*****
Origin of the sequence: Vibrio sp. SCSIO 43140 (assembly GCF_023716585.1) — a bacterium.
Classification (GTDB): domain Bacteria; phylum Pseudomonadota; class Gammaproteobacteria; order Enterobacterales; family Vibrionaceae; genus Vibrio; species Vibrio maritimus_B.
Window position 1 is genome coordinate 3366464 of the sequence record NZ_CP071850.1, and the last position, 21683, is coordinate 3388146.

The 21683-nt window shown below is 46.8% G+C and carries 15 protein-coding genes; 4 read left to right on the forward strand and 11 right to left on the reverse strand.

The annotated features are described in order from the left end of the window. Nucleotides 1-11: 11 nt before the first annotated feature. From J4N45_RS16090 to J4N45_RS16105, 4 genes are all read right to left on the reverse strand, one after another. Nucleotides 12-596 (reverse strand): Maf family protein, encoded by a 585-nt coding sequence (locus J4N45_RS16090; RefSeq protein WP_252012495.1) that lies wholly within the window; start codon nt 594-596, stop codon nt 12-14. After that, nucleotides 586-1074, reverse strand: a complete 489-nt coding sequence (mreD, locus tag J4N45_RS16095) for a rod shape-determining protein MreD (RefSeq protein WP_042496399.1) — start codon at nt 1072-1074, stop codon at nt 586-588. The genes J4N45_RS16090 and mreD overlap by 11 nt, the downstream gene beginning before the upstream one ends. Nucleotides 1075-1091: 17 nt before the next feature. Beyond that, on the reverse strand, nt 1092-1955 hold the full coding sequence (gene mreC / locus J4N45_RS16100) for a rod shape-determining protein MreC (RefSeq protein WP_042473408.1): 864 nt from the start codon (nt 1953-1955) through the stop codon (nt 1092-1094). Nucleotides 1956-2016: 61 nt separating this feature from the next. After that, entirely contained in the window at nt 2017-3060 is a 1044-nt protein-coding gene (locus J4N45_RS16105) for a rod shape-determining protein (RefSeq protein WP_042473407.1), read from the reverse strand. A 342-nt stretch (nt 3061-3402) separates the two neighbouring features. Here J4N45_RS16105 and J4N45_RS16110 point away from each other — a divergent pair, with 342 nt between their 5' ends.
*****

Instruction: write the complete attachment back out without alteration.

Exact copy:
Origin of the sequence: Vibrio sp. SCSIO 43140 (assembly GCF_023716585.1) — a bacterium.
Classification (GTDB): domain Bacteria; phylum Pseudomonadota; class Gammaproteobacteria; order Enterobacterales; family Vibrionaceae; genus Vibrio; species Vibrio maritimus_B.
Window position 1 is genome coordinate 3366464 of the sequence record NZ_CP071850.1, and the last position, 21683, is coordinate 3388146.

The 21683-nt window shown below is 46.8% G+C and carries 15 protein-coding genes; 4 read left to right on the forward strand and 11 right to left on the reverse strand.

The annotated features are described in order from the left end of the window. Nucleotides 1-11: 11 nt before the first annotated feature. From J4N45_RS16090 to J4N45_RS16105, 4 genes are all read right to left on the reverse strand, one after another. Nucleotides 12-596 (reverse strand): Maf family protein, encoded by a 585-nt coding sequence (locus J4N45_RS16090; RefSeq protein WP_252012495.1) that lies wholly within the window; start codon nt 594-596, stop codon nt 12-14. After that, nucleotides 586-1074, reverse strand: a complete 489-nt coding sequence (mreD, locus tag J4N45_RS16095) for a rod shape-determining protein MreD (RefSeq protein WP_042496399.1) — start codon at nt 1072-1074, stop codon at nt 586-588. The genes J4N45_RS16090 and mreD overlap by 11 nt, the downstream gene beginning before the upstream one ends. Nucleotides 1075-1091: 17 nt before the next feature. Beyond that, on the reverse strand, nt 1092-1955 hold the full coding sequence (gene mreC / locus J4N45_RS16100) for a rod shape-determining protein MreC (RefSeq protein WP_042473408.1): 864 nt from the start codon (nt 1953-1955) through the stop codon (nt 1092-1094). Nucleotides 1956-2016: 61 nt separating this feature from the next. After that, entirely contained in the window at nt 2017-3060 is a 1044-nt protein-coding gene (locus J4N45_RS16105) for a rod shape-determining protein (RefSeq protein WP_042473407.1), read from the reverse strand. A 342-nt stretch (nt 3061-3402) separates the two neighbouring features. Here J4N45_RS16105 and J4N45_RS16110 point away from each other — a divergent pair, with 342 nt between their 5' ends.